When I was little, my mom would read me a story called “The Little Engine That Could.”
Looking back now, I think that was probably the first self-help book I ever read.
The whole moral of the story can basically be summed up as a reminder to assume you can, rather than to assume you can’t.
And yet somehow, as I’ve grown up, certain events seem to have been permanently relegated to the “can’t” category.
Take, for example, a group of homo sapiens gathering together. Here, the purpose of the gathering doesn’t matter. Neither do the demographics.
Just the simple fact that a few or many human beings are congregated in a single place is automatically a recipe for potential discord or worse in my book.
The news doesn’t do anything to dispel this assumption. With near-daily reports on looting, shooting, fighting, and other examples of general human heinousness, it is easy to assume we have lost all ability to get along with one another.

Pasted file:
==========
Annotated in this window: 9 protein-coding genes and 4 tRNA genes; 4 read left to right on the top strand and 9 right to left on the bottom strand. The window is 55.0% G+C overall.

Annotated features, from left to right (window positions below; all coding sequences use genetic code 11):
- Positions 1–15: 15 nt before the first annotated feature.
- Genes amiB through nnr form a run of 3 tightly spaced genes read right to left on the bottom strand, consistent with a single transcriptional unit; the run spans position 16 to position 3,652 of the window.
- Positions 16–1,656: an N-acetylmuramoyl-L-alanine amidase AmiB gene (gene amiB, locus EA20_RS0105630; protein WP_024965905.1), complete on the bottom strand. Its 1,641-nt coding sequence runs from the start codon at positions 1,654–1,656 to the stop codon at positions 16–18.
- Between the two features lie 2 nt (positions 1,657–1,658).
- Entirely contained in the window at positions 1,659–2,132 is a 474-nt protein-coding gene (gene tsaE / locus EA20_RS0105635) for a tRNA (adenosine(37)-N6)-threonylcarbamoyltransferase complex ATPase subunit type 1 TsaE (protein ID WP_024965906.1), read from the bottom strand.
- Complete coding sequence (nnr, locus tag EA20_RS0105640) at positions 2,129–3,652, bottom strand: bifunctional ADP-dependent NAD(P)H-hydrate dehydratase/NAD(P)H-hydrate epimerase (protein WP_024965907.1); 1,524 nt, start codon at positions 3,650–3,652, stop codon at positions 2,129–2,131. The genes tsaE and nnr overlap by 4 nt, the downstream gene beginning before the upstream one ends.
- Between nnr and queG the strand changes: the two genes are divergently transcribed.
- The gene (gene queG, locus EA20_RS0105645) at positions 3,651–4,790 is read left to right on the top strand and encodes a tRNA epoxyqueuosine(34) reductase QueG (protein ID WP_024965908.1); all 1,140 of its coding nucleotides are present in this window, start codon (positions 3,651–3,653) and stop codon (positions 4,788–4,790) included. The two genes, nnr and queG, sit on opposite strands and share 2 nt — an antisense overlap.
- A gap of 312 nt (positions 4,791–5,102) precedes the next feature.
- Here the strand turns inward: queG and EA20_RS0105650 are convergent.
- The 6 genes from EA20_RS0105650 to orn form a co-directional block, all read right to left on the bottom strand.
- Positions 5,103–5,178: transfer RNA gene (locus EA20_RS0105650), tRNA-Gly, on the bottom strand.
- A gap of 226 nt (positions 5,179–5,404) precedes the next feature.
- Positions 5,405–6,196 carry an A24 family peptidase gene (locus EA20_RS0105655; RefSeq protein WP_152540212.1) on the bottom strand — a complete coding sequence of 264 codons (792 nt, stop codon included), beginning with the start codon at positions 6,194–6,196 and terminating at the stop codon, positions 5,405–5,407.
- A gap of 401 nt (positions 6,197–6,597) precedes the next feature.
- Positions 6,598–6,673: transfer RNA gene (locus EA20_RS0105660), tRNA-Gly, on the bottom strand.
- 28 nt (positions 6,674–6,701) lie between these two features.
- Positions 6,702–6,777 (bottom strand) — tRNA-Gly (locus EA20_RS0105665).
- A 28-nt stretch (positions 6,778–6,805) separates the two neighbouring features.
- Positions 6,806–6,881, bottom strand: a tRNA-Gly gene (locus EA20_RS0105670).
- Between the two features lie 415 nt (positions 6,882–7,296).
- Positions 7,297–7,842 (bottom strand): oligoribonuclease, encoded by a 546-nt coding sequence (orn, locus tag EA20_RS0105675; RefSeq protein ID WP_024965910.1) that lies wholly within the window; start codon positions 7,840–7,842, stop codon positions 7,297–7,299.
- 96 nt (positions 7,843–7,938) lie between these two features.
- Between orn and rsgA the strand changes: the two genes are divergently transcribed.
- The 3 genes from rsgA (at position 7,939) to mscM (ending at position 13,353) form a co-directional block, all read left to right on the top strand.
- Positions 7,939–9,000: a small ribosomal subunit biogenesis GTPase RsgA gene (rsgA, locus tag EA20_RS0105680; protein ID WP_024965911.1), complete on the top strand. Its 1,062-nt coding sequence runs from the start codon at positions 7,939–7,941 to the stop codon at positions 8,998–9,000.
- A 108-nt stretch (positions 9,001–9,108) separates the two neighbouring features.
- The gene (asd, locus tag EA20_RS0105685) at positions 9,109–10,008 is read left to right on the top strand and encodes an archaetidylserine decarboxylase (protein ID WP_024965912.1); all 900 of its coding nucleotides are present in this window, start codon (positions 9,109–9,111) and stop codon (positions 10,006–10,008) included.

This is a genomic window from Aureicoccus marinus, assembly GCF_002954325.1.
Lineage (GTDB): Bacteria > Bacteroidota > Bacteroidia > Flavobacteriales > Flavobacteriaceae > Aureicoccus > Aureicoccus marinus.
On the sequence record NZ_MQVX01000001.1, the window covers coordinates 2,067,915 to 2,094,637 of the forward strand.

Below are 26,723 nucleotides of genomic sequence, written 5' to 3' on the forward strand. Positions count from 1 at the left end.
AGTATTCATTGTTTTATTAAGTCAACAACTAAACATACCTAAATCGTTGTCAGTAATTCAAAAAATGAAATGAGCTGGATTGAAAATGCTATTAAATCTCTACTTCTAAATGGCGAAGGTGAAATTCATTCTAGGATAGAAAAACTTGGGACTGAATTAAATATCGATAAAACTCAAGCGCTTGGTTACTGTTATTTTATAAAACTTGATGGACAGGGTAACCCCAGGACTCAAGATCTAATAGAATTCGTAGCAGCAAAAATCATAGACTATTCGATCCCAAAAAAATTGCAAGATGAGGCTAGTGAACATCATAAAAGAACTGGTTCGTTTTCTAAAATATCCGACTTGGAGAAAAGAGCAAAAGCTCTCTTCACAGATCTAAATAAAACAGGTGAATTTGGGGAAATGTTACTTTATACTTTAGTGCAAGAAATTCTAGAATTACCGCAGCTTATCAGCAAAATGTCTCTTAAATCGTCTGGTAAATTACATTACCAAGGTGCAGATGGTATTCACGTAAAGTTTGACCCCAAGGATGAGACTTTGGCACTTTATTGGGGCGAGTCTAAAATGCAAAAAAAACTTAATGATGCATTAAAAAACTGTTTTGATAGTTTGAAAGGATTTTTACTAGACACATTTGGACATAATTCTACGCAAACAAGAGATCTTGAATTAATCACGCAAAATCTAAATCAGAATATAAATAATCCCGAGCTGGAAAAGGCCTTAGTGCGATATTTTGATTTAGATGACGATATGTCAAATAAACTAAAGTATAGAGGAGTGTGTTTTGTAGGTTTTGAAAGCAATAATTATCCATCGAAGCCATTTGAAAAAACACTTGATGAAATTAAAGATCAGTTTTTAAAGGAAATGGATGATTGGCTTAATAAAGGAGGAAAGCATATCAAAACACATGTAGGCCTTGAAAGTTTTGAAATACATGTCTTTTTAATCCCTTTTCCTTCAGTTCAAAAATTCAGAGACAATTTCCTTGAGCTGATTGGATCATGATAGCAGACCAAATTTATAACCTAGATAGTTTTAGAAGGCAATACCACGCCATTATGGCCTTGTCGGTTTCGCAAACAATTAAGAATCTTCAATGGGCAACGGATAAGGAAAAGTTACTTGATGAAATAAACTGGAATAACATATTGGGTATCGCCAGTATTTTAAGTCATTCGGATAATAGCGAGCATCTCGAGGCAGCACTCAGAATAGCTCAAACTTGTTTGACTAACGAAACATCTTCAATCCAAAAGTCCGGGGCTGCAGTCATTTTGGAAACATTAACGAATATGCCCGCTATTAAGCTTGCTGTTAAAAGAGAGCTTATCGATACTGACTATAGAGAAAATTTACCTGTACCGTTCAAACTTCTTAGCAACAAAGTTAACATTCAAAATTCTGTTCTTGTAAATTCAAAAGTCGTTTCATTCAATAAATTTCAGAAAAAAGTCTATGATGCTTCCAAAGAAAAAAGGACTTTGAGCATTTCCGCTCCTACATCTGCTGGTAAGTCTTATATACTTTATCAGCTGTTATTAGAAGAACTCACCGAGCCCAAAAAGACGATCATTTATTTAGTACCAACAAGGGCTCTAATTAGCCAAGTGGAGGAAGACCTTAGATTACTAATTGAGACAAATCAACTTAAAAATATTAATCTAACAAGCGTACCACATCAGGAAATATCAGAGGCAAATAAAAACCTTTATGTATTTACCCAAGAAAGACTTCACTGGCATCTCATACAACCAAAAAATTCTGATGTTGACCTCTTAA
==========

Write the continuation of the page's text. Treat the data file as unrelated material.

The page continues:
And then the solar eclipse happened. Monday, August 21, the moon crossed in front of the sun. In some places this occurred for just a brief few minutes. In other places, the passage (total or partial) took an hour or two to complete.
But during all that time, as Time magazine later reported, no one shot anything, stole anything, punched anything or even shouted at anyone.
With a record number of folks crammed into tiny towns with few services in stop/start traffic all along the path of eclipse totality, with many folks arriving a few days or more before the actual event, I found this quite simply amazing.
The stuff of dreams come true.
It would seem that, when we grow up, the little train that could becomes a solar eclipse, mentoring us all to remember that when we want something badly enough, even peace becomes possible.
Today’s Takeaway: Can you think of another time in your lifetime when an event occurred that in its own way was so unifying that large groups of people gathered and not a single soul was harmed? What do you think was the reason for such unusual peace?